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Do I Need Therapy? – Take This Self-Assessment Quiz to Find Out

When trying to assess if you need therapy, you need to figure out if you’re ready for change. This simple self-assessment quiz will help you with that. Work through each of the three parts of the quiz to determine if you’re ready for change.

As long as you’re willing to be introspective, you can take this quiz yourself without any professional analysis, so it’s perfect at this stage when you don’t even know if you need therapy.

It’s just you, reflecting on…you. The quiz has three parts:

Part 1: Identify your current status quo

Part 2: Determine if your status quo warrants change

Part 3: Assess your personal commitment to changing the status quo

Part 1: Identify your current status quo

To identify your status quo, ask yourself one question. Don’t think too long or hard about it; just pick the most accurate answer from those provided. Make it a knee-jerk response. Ready?

Which of the following four words most accurately describes your life:

  1. Content

  2. Unsettled

  3. Lacking

  4. Troubled

One of those words stood out to you, didn’t it?

If you felt the word “content” stood out, you’re in a pretty good place. You might not need to change your status quo at this time. You’ll want to continue with the second and third parts of the quiz in upcoming episodes, but realizing you’re content can be reassuring.

If the word that popped out for you was “unsettled,” there’s a reason for that. Something inside you feels uncertain and shaky, like change is coming whether you want it to or not. As you continue into parts two and three of the quiz, the reason behind this unsettled state may come to light, but already it’s offering a clue that your status quo may be about to change, like it or not.

Did the word “lacking” hit you with a depressing thud? Is your life missing elements that are essential to your health and happiness? The fact that you were struck with a sense of “lacking” hints that you may want to change up your status quo, explore what’s created this void, and find a way to live a richer, fuller life.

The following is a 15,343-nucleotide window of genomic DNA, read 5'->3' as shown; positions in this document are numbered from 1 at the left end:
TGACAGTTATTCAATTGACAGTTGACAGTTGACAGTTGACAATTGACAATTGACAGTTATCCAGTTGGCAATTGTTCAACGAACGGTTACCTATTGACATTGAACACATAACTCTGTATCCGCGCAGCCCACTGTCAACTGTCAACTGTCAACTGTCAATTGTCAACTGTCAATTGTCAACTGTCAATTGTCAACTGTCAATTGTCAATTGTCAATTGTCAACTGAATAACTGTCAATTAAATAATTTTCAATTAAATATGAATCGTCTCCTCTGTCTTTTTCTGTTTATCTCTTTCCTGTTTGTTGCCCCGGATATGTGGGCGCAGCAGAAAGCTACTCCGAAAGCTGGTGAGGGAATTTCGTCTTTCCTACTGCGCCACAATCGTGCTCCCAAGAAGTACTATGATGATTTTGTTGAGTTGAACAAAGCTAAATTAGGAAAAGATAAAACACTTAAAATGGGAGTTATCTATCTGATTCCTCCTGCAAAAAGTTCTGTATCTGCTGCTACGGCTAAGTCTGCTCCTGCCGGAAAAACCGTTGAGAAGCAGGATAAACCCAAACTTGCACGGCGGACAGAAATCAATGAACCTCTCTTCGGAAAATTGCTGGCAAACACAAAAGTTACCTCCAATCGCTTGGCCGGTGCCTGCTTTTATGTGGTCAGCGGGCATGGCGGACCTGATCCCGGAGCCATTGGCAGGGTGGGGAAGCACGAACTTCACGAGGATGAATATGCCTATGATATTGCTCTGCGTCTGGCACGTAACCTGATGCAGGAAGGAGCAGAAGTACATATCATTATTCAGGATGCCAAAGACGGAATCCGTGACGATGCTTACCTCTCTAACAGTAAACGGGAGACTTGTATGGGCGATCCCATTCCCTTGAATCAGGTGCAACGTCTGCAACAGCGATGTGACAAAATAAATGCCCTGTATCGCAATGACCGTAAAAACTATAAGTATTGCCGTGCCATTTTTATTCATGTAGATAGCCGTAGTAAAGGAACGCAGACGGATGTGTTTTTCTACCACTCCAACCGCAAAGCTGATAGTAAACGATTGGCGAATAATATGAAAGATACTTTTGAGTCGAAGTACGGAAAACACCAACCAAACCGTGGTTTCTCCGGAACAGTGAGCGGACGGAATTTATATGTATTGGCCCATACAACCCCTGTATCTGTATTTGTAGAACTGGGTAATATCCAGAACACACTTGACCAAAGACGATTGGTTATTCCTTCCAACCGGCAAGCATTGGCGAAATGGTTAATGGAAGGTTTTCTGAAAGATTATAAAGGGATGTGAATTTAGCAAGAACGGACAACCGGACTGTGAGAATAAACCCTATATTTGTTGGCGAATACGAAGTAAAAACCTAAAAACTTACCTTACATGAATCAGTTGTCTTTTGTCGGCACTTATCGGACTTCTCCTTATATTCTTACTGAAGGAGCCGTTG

Finally, did the word “troubled” seem to fit? If so, I’m sorry. It’s not easy to wake up to life when it is best described as troubled. The quiz has already revealed a strong issue that will need attention. A desire to change from a troubled life to a content life may point you to therapy.

This simple question invited an initial level introspection that provided essential information. Today, you’ve found a word that comes close to capturing your status quo. Your life is either content, unsettled, lacking, or troubled. If any word other than “content” seemed to fit, you’ll want to pay close attention to the rest of the quiz.

Part 2: Determine if your status quo warrants change

This question also works best when you don’t overthink the answer. Read it and offer your first response.

If I knew my life would be exactly the same a year from now, how ok or not ok would I be with that?

How did you respond? How okay would you be with your life if it stayed exactly the same as it is now? Or how “not okay” would you be with it?